Solar power is infectious. Among the biggest factors driving a homeowner’s decision to install rooftop panels isn’t politics or income—it’s whether the neighbors have them.
Or so says research led by Yale economist Kenneth Gillingham. Once one array goes up in a neighborhood, it triggers a significant jump in nearby installations. In a 2014 paper, Gillingham and co-author Marcello Graziano found that a new solar system installed within the past six months increased the number of additional installations within half a mile by .44 on average.
“It’s more than a clustering—it's a clustering that comes about because of peer interactions,” Gillingham says. “Word of mouth plays a really key role. When people talk to others about the solar they put on their roof, they make it clear that putting solar on your roof is not a crazy idea: It’s something people do.”
This effect is stronger when solar panels are clearly visible to passersby. And if you really want your neighbors to catch solar fever, invite them over for a cookout or open house to see your system and further spread the word. Minnesota-based solar installer Robert Blake has seen firsthand that these home parties work. “The best way to sell a solar system is to have a customer do it,” he says.
Studies reveal a similar neighbor-to-neighbor influence on other environmental behaviors, from buying alternative-fuel cars to using less energy. “It’s the new keeping up with the Joneses,” Blake says, “and that’s a great thing for our society and our communities.”
An Expert's Tips for Going Solar
IInstalling solar panels on your property is one of the boldest personal steps you can take to fight climate change. It can also save you serious money in the long run. We talked with Robert Blake, founder and CEO of Minneapolis-based installation company Solar Bear, about what you need to know to join the rooftop revolution.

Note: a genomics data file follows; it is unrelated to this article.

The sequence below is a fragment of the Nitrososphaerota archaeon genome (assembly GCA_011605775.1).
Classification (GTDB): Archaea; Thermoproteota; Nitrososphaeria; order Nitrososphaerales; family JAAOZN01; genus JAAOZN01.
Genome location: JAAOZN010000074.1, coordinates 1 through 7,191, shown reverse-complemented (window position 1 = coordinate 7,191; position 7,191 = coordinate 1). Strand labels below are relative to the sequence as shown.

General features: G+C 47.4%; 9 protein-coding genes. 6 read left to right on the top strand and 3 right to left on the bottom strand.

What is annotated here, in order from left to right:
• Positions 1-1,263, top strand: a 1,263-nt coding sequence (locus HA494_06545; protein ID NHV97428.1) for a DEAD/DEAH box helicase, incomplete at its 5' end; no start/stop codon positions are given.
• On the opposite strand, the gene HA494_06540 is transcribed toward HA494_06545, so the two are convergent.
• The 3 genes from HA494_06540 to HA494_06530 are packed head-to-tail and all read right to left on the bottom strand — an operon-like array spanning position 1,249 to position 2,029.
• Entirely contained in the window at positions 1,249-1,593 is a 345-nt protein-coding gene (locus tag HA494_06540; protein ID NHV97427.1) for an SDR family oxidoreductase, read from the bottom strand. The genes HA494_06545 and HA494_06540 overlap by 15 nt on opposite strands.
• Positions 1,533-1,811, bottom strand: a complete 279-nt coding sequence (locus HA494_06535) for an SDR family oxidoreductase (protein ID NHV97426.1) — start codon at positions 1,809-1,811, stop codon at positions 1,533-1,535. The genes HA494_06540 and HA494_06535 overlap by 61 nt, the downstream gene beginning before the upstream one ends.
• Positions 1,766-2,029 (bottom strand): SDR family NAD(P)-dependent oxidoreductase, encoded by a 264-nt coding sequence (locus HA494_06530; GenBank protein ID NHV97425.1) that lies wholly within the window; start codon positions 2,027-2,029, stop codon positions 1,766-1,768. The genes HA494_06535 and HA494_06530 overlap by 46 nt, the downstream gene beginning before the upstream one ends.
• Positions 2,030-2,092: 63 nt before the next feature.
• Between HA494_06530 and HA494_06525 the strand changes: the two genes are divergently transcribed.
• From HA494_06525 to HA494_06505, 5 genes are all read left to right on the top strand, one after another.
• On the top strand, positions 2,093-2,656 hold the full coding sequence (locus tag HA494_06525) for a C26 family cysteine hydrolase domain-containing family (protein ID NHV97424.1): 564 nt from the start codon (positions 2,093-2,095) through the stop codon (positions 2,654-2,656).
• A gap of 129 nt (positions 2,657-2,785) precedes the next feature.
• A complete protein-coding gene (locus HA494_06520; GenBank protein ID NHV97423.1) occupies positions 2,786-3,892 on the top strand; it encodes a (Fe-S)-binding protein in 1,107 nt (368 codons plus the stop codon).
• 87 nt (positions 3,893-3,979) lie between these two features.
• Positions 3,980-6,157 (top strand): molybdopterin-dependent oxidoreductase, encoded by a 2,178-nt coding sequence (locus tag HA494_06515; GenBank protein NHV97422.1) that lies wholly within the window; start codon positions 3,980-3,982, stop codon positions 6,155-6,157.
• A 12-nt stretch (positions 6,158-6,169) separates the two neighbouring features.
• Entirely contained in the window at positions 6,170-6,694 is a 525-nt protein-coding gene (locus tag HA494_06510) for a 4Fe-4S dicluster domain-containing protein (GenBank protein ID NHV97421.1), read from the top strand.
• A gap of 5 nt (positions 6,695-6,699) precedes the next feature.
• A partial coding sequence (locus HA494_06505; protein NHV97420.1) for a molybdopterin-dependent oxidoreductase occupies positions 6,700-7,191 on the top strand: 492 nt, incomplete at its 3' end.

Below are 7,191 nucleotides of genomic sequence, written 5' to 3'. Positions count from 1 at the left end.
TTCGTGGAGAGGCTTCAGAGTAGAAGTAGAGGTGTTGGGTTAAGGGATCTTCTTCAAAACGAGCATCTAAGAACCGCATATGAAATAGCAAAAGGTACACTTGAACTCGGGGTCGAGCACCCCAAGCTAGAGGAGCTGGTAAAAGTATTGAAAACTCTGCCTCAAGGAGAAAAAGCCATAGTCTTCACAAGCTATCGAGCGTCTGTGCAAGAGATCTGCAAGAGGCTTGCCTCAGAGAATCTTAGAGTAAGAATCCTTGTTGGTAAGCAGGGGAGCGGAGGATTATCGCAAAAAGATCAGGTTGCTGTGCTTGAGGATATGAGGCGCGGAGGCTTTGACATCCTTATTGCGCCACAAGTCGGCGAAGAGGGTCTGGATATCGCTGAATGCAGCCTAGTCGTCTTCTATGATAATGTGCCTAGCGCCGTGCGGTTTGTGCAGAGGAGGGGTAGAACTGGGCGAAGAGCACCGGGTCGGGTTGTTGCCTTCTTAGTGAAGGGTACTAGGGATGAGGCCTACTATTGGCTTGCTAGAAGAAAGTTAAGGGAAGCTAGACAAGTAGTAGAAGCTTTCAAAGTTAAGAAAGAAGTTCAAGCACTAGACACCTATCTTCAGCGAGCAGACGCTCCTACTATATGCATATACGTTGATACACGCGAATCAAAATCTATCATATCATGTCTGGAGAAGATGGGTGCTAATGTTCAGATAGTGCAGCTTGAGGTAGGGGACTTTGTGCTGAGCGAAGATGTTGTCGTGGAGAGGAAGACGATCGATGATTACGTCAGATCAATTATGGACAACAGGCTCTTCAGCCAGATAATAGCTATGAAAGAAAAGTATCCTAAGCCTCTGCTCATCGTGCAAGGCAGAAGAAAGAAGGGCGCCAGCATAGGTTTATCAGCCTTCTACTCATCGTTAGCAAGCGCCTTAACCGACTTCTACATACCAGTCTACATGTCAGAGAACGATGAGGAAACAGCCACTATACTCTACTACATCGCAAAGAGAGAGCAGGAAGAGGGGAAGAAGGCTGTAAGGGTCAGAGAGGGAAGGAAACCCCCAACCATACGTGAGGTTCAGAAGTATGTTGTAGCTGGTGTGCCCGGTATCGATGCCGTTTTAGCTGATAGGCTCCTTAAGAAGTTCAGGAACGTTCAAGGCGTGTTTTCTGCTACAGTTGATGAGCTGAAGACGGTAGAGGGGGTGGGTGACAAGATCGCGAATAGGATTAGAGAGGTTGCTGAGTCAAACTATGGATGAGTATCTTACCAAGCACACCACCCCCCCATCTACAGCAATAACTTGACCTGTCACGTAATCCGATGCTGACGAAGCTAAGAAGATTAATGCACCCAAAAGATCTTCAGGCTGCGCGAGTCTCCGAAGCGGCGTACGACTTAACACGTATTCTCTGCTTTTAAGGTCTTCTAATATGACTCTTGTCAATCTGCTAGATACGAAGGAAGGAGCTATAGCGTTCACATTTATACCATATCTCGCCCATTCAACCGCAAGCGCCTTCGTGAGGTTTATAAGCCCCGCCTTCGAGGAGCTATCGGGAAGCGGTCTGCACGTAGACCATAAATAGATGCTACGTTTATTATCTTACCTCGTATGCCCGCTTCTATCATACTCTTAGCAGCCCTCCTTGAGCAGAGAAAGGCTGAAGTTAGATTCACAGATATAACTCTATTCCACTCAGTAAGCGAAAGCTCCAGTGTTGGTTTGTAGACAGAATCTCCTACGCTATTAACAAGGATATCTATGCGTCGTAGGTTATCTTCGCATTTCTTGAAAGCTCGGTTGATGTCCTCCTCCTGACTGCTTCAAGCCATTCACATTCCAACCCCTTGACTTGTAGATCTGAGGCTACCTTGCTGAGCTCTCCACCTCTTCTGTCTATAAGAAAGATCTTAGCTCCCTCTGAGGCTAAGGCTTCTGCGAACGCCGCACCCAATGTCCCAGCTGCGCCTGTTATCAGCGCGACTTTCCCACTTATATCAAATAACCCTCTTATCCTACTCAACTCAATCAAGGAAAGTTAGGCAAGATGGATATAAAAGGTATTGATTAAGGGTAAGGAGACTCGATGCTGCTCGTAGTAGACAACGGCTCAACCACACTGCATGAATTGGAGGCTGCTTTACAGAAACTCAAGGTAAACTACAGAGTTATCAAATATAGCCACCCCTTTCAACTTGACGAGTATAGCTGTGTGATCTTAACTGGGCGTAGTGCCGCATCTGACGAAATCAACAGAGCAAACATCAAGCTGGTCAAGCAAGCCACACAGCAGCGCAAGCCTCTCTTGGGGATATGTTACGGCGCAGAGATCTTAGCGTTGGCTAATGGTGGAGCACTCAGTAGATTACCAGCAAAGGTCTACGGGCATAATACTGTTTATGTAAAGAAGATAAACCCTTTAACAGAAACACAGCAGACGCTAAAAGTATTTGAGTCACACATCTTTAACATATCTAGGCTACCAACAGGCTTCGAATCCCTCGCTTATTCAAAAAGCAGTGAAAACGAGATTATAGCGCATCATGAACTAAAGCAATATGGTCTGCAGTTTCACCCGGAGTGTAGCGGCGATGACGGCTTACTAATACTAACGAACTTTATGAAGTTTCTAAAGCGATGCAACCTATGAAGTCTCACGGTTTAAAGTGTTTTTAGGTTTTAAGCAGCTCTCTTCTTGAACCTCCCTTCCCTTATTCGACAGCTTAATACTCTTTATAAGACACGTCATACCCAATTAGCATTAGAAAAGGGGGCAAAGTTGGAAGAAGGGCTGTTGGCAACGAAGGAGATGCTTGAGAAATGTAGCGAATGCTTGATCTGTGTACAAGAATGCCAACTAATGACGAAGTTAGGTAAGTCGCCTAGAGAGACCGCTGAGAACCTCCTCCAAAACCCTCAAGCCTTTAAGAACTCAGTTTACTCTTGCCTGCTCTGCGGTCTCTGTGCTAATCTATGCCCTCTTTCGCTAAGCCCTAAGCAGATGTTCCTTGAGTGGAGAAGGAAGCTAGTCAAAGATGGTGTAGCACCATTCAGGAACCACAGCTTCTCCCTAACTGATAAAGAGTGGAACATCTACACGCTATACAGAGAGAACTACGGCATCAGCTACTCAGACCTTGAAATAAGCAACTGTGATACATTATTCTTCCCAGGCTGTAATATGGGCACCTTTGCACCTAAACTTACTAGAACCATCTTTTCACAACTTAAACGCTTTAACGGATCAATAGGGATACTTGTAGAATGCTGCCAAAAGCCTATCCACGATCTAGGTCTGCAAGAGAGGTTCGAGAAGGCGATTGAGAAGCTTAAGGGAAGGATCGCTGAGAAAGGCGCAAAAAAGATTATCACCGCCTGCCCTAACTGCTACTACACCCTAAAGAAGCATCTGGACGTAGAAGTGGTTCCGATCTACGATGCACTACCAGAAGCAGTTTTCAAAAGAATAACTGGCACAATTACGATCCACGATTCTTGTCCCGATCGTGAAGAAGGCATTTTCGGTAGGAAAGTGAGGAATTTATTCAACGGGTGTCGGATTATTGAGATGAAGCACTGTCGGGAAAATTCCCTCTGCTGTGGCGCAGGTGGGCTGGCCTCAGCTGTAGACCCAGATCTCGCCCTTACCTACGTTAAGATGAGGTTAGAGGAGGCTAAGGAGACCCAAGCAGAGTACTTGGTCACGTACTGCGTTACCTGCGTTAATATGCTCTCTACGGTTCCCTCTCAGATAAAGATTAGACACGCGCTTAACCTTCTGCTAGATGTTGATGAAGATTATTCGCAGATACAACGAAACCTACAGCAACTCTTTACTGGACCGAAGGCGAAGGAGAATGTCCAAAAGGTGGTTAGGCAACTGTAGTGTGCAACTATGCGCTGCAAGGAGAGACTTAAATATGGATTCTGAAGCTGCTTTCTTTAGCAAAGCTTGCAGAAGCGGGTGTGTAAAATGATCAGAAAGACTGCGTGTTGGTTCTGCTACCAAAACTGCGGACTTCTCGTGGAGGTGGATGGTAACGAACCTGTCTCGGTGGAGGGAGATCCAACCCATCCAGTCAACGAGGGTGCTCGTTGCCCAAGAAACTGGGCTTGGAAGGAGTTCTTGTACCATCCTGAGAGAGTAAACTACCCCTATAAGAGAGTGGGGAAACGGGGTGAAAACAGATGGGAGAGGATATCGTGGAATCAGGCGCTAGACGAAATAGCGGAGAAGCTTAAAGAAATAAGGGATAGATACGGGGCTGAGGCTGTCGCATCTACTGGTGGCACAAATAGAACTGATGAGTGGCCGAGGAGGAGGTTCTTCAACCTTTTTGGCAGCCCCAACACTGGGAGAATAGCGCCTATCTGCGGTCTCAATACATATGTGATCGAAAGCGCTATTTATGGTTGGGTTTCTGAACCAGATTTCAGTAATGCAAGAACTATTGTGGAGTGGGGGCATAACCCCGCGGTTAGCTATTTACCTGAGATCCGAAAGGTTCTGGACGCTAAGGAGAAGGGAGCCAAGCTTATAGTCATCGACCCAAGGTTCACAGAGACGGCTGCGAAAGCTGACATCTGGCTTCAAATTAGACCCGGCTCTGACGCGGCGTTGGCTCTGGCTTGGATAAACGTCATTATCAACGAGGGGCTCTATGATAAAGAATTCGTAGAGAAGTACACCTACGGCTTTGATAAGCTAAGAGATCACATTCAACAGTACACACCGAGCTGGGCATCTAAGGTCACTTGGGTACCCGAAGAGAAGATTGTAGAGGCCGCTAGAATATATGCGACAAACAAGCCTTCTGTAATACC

Q: What’s the first step for someone who wants to install solar?
A: Get an energy-efficiency audit. They’re fairly inexpensive, and most energy companies help cover that cost. Before you make an investment and put bunch of panels on your roof, let’s get an accurate energy load profile for your home. So instead of getting 20 solar panels, maybe you only need 10 panels.
Q: What’s a common misconception you hear about solar power?
A: A lot of people think it can’t work in the Midwest, it can’t work in the North. But it actually works better here. When you’ve got more heat, it makes the parts work harder, and they break down. When you have weather like we have in Minnesota, it provides a cooling mechanism to our parts, and allows it to function more efficiently.
Q: Each installation is different, but can you give us a general feel for the cost of going solar?
A: The price has been coming down very, very sharply. Ten years ago, you’re paying maybe a thousand bucks for a solar panel. Now, you’re down to about 200 bucks. Before, it could take a week to two weeks to put up a solar job, and now you can do it in two to three days. It’s about a five-year payoff, and your panels are warrantied for 25 years. So you’ve got 20 years of free energy, so to speak.